Optimizing spatial and seasonal deployment of vaccination campaigns to eliminate wildlife rabies.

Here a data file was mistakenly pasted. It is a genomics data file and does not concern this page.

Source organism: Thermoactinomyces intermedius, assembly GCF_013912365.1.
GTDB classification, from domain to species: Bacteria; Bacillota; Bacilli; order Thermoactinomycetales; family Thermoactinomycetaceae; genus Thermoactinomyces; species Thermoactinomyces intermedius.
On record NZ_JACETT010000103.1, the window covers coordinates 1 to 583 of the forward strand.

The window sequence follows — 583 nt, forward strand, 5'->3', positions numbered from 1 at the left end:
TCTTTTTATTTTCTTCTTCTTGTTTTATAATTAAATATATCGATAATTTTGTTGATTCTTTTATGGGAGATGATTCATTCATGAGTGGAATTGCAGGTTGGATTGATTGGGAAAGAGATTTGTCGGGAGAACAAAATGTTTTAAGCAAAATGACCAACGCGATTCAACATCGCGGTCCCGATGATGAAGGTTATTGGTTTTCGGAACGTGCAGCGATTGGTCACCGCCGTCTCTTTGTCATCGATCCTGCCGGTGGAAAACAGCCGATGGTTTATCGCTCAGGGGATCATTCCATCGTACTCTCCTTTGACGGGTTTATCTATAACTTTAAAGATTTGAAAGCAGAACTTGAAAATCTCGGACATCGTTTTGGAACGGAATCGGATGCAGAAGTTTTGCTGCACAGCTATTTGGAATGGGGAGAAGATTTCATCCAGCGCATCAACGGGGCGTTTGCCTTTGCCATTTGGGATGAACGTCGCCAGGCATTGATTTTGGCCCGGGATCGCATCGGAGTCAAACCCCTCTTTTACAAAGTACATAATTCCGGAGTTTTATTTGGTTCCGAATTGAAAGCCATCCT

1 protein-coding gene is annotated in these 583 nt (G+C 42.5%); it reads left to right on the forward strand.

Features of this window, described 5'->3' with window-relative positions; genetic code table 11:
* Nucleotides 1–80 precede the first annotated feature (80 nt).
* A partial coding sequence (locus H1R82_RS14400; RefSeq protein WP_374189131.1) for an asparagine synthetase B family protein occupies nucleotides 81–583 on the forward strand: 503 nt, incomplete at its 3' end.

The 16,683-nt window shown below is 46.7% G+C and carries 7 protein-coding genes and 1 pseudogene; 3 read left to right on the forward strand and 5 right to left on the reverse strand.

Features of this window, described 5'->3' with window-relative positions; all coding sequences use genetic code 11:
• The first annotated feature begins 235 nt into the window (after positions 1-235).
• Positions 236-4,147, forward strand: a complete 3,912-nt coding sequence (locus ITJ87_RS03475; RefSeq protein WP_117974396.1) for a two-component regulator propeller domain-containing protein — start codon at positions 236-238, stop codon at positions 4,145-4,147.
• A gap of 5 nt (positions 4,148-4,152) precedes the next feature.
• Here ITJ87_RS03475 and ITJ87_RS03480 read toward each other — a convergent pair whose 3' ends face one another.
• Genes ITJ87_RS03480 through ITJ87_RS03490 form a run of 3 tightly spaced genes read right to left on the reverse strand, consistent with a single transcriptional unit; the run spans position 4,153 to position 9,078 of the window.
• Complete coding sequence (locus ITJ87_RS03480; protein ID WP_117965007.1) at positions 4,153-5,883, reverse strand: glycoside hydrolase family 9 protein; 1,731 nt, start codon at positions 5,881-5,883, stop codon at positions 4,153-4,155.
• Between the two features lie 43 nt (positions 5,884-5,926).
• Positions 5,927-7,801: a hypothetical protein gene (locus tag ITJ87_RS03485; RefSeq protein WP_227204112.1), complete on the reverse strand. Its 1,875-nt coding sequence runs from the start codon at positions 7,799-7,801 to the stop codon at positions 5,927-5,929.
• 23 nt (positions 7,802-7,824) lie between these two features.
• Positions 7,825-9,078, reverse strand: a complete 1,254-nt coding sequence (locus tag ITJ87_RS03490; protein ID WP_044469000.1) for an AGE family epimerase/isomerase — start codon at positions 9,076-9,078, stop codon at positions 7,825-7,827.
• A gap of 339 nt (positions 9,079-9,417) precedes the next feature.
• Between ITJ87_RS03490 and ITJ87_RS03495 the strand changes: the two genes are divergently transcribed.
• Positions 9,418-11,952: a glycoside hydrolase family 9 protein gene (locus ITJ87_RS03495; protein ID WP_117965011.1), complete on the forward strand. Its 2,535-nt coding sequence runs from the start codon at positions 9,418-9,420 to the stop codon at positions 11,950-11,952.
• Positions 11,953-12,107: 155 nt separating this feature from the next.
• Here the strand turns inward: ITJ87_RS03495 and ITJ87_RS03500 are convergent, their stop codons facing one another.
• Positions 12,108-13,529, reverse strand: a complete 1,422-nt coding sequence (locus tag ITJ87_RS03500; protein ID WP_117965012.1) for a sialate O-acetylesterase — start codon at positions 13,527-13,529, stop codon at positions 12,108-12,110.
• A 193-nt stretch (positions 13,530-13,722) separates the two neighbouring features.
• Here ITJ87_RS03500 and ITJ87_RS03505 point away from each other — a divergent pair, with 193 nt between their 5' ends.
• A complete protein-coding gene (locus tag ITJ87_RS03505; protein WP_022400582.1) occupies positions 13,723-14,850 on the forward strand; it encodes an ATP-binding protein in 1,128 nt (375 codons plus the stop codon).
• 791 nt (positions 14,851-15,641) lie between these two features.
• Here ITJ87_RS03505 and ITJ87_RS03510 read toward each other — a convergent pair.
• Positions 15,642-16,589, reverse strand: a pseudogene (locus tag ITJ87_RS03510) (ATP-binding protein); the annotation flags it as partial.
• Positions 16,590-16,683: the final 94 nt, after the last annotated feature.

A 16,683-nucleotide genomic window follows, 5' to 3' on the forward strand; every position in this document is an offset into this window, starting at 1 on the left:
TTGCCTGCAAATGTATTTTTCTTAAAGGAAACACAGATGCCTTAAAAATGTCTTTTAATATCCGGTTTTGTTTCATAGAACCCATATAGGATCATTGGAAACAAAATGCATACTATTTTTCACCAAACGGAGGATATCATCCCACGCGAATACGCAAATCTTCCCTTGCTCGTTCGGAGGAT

Understanding how the spatial deployment of interventions affects elimination time horizons and potential for disease re-emergence has broad application to control programmes targeting human, animal and plant pathogens. We previously developed an epidemiological model that captures the main features of rabies spread and the impacts of vaccination based on detailed records of fox rabies in eastern Germany during the implementation of an oral rabies vaccination (ORV) programme. Here, we use simulations from this fitted model to determine the best vaccination strategy, in terms of spatial placement and timing of ORV efforts, for three epidemiological scenarios representative of current situations in Europe. We found that consecutive and comprehensive twice-yearly vaccinations across all regions rapidly controlled and eliminated rabies and that the autumn campaigns had the greater impact on increasing the probability of elimination. This appears to result from the need to maintain sufficient herd immunity in the face of large birth pulses, as autumn vaccinations reach susceptible juveniles and therefore a larger proportion of the population than spring vaccinations. Incomplete vaccination compromised time to elimination requiring the same or more vaccination effort to meet similar timelines. Our results have important practical implications that could inform policies for rabies containment and elimination in Europe and elsewhere. This article is part of the theme issue 'Modelling infectious disease outbreaks in humans, animals and plants: epidemic forecasting and control'. This theme issue is linked with the earlier issue 'Modelling infectious disease outbreaks in humans, animals and plants: approaches and important themes'.
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